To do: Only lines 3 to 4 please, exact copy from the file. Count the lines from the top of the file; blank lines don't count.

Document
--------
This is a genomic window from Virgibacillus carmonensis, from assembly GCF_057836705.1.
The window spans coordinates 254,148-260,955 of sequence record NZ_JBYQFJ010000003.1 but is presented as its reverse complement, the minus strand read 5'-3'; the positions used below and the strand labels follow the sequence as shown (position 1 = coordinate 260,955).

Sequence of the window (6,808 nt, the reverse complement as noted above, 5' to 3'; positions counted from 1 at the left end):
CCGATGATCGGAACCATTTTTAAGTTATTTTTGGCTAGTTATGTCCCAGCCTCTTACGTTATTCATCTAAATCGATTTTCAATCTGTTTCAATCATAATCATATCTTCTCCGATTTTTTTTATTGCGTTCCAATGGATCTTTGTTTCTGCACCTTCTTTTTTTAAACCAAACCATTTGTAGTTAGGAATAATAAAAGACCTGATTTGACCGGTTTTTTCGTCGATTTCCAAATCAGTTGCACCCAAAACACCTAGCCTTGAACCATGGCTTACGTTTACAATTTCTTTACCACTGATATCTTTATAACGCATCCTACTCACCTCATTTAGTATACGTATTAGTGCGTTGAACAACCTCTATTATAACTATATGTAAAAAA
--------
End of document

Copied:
Sequence of the window (6,808 nt, the reverse complement as noted above, 5' to 3'; positions counted from 1 at the left end):
CCGATGATCGGAACCATTTTTAAGTTATTTTTGGCTAGTTATGTCCCAGCCTCTTACGTTATTCATCTAAATCGATTTTCAATCTGTTTCAATCATAATCATATCTTCTCCGATTTTTTTTATTGCGTTCCAATGGATCTTTGTTTCTGCACCTTCTTTTTTTAAACCAAACCATTTGTAGTTAGGAATAATAAAAGACCTGATTTGACCGGTTTTTTCGTCGATTTCCAAATCAGTTGCACCCAAAACACCTAGCCTTGAACCATGGCTTACGTTTACAATTTCTTTACCACTGATATCTTTATAACGCATCCTACTCACCTCATTTAGTATACGTATTAGTGCGTTGAACAACCTCTATTATAACTATATGTAAAAAA